Pat Green, like thousands of other pro football prospects, spent the last weekend glued to the television watching the NFL Draft. Like many of them he didn’t hear his name called, but a pro football team was trying to contact him.
“I really didn’t even know it until I looked at my email,” the former Winston-Salem State linebacker told HBCU Gameday. “Then I saw I had a missed call, so I was wondering if I missed something.”
The Ottawa Redblacks of the Canadian Football League have invited Green to work out for them in Atlanta on May 11th. He’s also receiving interest from other teams according to his agent. While the NFL is his ultimate goal, Green says he’s eager to perform for CFL scouts and continue his career.
“I feel like I can make plays in any league,” Green said on the phone Wednesday.
Green’s confidence has been forged through the fire, as he’s spent his college career battling ups-and-downs on and off the field.
A Winston-Salem native, Green started his college career at East Carolina after fielding several FBS offers as a two-way star at North Forsyth High School. Green’s three-season tenure at East Carolina was up-and-down. He admits it took a while to adjust to being a student-athlete in college, but eventually figured it out.
“It’s about the school using you, but that’s just a great opportunity for you to get your education if you are on scholarship.”
Green started the first few games of his third season before injuries slowed his progress. A desire to attend school and play football closer to home to be near his family brought him to Winston-Salem State in 2017. He started the season with high hopes of contributing as the team looked for a third straight CIAA title game. But in just his second game he suffered an ACL tear that ended his season and threatened to end his football career.
“I really started bawling because I was like, man this is gonna be my last game. Would I have to really sit out a year and not be play football until next year? But the coaches got together and told me to go back to ECU and graduate.”
And that’s what Green did, going to school while he rehabbed his knee without surgery. He credits his mother, Sonja Billips, for keeping his spirits up during a trying time.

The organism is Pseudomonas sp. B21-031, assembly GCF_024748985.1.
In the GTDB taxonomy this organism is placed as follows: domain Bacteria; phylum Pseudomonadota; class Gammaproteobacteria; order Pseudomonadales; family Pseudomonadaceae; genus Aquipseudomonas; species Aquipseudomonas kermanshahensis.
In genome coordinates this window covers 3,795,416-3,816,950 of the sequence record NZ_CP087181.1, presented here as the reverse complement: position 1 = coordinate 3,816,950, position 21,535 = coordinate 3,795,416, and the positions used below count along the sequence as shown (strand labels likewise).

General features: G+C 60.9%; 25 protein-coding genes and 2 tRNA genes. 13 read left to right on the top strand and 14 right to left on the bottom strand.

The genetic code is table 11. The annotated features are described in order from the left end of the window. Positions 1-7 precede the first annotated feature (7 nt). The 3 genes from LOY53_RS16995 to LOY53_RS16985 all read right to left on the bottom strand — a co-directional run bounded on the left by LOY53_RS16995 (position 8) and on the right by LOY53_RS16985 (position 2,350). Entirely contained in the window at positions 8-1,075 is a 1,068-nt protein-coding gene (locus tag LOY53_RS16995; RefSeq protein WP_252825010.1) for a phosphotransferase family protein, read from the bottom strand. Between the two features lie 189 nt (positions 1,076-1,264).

“She made sure I was still on top of stuff. She made sure I went to my rehab..I ate…because…when you’re going through something like that. My mom held me down.”
Billips got to see her son get his degree in Human Development and Family Science at East Carolina last May. And she got to see him return to football in 2018 as he worked his way back on the field at WSSU, racking up 53 tackles and breaking up three passes on a defense that allowed just 20.8 points per game.
“I was really pulling for him,” former WSSU head coach Kienus Boulware said in March. “I was happy the NCAA did grant him that extra year since he played only a game before he had gotten hurt (in 2017).”
“For him to bounce back, I knew if he could stay healthy he had an opportunity to help us. He did just that,” Boulware said. “He went out there as a starter, it wasn’t given, it was earned.”
Green was excited to be back on the field, happy to be back at home and looking forward to pursuing his pro dreams. Then in December, tragedy struck as his mother passed away after a battle with cancer.
“I feel like she knew she was sick. And it was like because I was in school and my sister was in school, she didn’t want us to worry or stop doing anything to help her,” Green said. “My mama was a strong woman. She knew what was going on and she went out like she wanted to. She wanted to go away peacefully.”
The ever-resilant Green has spent the last six months preparing for a pro opportunity and the rest of his future. He won MVP honors at the HBCU Spirit of America Bowl despite playing in a new position just a month after his mother’s death. Since then he’s participated in a national combine and at the Wake Forest Pro Day where he ran in the 4.5-4.6 range.
But his mind isn’t just on football. He’s expecting a son, which means he’ll now have a family of his own to provide for. Green is hoping football will be a way to help him do that.
“Even though I have my degree, I want to play football professionally for a couple of years,” Green said, “and set myself up to be successful after I’m done.”
History says don’t count Green out.